The topics of this blog are Armand-Jean du Plessis, Cardinal Duke of Richelieu, and the IDEAL CITY built on his command next to his magnificent CHÂTEAU on the borders of Touraine, Anjou and Poitou, in France.

Thursday 24 December 2009

Four old postcards of rue Henri Proust, formerly called rue St. Anne

- Herzliche Danken to Wolfgang Roth for finding these cards -
the location is shown on the map to the right

Wednesday 23 December 2009

The cardinal close to death...

A portrait on the last day of the cardinal de Richelieu by his court painter
Philippe de Champaigne
- 4 December 1642 -
*Twenty years after*
The Shade of Cardinal Richelieu
by Alexandre Dumas
In a splendid chamber of the Palais Royal, formerly styled the Palais Cardinal, a man was sitting in deep reverie, his head supported on his hands, leaning over a gilt and inlaid table which was covered with letters and papers. Behind this figure glowed a vast fireplace alive with leaping flames; great logs of oak blazed and crackled on the polished brass andirons whose flicker shone upon the superb habiliments of the lonely tenant of the room, which was illumined grandly by twin candelabra rich with wax-lights.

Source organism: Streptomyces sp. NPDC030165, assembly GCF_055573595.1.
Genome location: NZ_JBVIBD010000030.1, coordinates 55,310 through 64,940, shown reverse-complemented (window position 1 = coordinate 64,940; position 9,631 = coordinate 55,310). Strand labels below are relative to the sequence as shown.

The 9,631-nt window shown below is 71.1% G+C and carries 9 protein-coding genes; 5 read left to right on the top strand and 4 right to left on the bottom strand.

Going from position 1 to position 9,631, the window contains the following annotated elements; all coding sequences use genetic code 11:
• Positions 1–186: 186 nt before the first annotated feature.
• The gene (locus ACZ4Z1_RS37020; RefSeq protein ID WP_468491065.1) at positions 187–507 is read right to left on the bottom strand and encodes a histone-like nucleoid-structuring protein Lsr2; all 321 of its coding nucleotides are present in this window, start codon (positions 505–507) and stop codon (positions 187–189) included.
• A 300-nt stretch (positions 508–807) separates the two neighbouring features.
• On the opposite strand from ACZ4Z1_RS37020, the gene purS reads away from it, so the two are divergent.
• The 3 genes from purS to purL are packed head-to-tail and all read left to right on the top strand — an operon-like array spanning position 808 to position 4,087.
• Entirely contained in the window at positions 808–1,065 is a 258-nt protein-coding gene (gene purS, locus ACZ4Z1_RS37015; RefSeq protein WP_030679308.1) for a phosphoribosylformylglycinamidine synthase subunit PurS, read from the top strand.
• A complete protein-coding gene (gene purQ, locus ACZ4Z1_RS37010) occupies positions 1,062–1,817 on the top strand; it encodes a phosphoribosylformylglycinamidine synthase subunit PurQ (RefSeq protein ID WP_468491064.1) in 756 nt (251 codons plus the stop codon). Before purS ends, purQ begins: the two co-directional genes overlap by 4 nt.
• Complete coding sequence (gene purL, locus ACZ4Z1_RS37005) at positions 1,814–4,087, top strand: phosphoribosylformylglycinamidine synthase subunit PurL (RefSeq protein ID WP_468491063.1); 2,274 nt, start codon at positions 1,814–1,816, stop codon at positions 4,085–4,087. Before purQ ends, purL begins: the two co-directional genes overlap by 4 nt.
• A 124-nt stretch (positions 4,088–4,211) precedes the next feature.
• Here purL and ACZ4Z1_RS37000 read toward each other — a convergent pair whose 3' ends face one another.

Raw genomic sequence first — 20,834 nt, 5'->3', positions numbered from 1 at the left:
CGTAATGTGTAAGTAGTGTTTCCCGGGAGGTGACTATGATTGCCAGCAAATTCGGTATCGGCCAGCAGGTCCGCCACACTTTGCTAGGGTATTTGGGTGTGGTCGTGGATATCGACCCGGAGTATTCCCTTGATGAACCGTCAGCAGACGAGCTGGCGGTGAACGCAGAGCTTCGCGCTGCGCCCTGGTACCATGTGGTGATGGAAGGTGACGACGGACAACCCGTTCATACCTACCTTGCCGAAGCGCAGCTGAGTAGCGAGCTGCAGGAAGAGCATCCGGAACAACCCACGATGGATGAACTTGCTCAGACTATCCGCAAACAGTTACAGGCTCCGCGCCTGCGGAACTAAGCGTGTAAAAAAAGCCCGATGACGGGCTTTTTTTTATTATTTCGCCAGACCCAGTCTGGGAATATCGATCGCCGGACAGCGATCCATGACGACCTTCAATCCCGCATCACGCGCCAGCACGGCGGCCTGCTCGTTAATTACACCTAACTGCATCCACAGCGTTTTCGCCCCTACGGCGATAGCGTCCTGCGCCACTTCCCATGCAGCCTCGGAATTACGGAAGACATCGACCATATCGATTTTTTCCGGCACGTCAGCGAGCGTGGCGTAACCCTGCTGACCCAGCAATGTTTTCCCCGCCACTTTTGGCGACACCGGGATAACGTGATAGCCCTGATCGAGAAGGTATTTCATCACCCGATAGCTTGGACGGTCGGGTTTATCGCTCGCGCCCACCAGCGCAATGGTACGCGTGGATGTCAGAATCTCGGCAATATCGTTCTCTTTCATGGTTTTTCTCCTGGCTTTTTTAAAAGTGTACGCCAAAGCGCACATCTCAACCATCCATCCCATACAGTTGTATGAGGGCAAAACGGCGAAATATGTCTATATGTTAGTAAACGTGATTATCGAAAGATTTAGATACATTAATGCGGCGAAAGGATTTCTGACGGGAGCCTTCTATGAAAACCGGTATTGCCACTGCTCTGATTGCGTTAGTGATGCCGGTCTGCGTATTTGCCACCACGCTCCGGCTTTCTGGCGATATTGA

Any one who happened at that moment to contemplate that red simar, the gorgeous robe of office, and the rich lace, or who gazed on that pale brow, bent in anxious meditation, might, in the solitude of that apartment, combined with the silence of the ante-chambers and the measured paces of the guards upon the landing-place, have fancied that the shade of Cardinal Richelieu lingered still in his accustomed haunt.
It was, alas! the ghost of former greatness. France enfeebled, the authority of her sovereign condemned, her nobles returning to their former turbulence and insolence, her enemies within her frontiers; all proved the great Richelieu no longer in existence.